ROBERT SIEGEL, host:
From NPR News, this is ALL THINGS CONSIDERED. I'm Robert Siegel.
MICHELE NORRIS, host:
And I'm Michele Norris.
The State Department is considering whether to designate at least part of Iran's Revolutionary Guard Corps as a terrorist organization. It would be the first time the State Department included the armed forces of a sovereign nation on its list of terrorist organizations.
We'll talk with a former State Department official about the proposal. But first, NPR's Jackie Northam reports.
JACKIE NORTHAM: For months, the U.S. has been trying to confront what it sees as increasingly dangerous Iranian behavior in a variety of ways - through the United Nations Security Council, increasing pressure on allies to cut or curtail business arrangements with Tehran, and perhaps now by designating Iran's Revolutionary Guard Corps as terror organization.
State Department spokesman Sean McCormack calls the powerful Revolutionary Guard a state within a state.
Mr. SEAN McCORMACK (Assistant Secretary for Public Affairs, U.S. Department of State): They now have tentacles into all sorts of different activities - into business activities, into banking activities. We all know about their support for those groups that are going after our troops in Iraq. There have also been numerous news reports about their linkages with Hezbollah and other terrorist organizations.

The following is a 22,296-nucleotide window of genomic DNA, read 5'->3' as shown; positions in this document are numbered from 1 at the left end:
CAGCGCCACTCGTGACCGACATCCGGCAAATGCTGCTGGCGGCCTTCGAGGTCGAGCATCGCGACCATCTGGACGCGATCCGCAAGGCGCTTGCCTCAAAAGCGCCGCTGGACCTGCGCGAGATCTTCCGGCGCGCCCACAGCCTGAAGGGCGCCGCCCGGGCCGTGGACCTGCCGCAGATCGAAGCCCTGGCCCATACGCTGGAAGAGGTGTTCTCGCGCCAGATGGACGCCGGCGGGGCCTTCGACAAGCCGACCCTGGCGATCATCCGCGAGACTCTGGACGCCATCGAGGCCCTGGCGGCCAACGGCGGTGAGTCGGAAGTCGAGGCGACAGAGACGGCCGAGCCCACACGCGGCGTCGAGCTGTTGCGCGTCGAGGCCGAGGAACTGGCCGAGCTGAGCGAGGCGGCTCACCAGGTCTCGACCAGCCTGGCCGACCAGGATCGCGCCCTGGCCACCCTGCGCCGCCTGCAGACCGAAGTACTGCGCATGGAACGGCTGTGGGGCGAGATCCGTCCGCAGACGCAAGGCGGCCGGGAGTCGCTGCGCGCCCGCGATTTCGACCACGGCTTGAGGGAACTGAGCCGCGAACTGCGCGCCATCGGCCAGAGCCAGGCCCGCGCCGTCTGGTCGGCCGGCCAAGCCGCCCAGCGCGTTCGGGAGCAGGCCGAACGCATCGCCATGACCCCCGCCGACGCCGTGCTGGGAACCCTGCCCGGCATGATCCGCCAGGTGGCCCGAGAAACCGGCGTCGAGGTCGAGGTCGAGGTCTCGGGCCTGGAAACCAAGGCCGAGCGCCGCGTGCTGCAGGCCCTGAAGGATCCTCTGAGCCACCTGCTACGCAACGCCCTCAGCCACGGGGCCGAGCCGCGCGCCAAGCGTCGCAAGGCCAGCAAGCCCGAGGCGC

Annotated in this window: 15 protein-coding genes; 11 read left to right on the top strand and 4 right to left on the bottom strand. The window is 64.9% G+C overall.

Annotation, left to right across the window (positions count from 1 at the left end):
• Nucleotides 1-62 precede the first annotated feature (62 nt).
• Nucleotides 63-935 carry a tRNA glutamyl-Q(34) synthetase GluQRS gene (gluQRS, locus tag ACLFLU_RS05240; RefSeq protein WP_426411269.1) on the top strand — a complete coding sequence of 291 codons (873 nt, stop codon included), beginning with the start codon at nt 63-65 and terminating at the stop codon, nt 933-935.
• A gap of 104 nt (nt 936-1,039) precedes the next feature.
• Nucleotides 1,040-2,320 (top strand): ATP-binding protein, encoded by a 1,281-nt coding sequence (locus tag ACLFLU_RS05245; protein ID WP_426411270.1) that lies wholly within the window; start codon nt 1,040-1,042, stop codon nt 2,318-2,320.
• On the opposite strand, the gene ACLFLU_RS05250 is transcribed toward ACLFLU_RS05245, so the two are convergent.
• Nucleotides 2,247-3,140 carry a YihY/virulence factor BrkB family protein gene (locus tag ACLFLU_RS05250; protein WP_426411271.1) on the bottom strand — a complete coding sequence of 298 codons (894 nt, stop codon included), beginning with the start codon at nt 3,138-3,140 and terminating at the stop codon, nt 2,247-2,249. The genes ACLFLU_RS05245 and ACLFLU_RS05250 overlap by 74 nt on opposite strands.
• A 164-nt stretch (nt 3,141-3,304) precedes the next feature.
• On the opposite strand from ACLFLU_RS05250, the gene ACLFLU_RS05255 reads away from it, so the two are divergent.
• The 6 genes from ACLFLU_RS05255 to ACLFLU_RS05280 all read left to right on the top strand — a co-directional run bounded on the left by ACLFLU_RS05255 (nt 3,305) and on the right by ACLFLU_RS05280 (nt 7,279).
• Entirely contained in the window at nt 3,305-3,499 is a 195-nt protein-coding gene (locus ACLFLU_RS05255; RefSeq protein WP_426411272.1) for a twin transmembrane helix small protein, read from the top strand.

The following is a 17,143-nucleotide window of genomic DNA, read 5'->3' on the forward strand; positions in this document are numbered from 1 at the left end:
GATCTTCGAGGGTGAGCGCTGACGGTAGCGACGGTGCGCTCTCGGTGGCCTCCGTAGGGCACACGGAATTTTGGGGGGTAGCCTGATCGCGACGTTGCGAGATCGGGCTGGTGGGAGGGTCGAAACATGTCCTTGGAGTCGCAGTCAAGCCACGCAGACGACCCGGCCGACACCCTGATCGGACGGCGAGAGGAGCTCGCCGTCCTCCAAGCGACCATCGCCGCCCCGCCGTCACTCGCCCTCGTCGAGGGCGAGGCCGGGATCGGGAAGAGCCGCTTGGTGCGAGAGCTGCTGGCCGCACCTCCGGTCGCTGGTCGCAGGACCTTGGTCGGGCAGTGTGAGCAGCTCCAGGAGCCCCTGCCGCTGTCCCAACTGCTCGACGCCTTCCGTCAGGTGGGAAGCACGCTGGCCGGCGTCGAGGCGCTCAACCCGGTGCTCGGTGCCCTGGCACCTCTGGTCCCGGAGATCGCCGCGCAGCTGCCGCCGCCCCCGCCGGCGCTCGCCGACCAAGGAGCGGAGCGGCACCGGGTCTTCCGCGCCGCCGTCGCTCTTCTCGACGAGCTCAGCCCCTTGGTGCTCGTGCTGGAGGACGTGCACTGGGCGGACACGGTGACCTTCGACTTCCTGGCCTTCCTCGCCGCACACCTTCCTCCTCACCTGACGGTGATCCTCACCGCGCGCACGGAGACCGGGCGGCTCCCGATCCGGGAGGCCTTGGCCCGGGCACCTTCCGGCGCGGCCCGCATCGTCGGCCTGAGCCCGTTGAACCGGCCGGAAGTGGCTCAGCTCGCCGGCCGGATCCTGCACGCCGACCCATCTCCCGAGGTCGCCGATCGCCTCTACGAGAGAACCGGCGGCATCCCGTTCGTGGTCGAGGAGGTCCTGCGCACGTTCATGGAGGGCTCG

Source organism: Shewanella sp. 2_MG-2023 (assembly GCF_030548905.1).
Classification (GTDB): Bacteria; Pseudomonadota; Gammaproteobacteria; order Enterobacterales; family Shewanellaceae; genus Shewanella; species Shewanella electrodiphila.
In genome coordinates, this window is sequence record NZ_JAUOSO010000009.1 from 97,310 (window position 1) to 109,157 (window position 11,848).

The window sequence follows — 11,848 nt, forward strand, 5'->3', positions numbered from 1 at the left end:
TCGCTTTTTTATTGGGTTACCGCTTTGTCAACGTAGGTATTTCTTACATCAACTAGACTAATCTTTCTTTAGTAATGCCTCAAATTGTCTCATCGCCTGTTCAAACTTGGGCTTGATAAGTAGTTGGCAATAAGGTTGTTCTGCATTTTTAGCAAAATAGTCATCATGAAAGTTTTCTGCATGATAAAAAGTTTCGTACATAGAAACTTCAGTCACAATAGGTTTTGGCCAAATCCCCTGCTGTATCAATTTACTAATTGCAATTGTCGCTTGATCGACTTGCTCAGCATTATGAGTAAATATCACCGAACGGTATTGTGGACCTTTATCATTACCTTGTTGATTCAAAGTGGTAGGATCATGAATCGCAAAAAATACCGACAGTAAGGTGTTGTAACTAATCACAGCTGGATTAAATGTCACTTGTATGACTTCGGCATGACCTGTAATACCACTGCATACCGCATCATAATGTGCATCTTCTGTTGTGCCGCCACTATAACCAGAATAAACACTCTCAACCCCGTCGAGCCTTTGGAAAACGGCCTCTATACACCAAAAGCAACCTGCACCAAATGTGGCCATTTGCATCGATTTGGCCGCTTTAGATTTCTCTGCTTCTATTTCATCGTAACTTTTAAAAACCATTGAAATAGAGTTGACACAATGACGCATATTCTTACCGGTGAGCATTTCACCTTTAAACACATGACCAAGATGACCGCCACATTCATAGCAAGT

NORTHAM: The idea behind the designation is to choke off funding for the Revolutionary Guard, including freezing any assets the Guard has in the U.S. McCormack indicated that could cause moderates in the Iranian government to rethink whether it's worth arming terror groups and other activities. But it's unclear what practical effect the designation would have. The U.S. has long imposed strict sanctions on Iran, which Washington has designated a state sponsor of terrorism. And it's unlikely the Revolutionary Guard has bank accounts or other assets in the U.S.
Jackie Northam, NPR News, Washington.
NPR transcripts are created on a rush deadline by a contractor for NPR, and accuracy and availability may vary. This text may not be in its final form and may be updated or revised in the future. Please be aware that the authoritative record of NPR’s programming is the audio.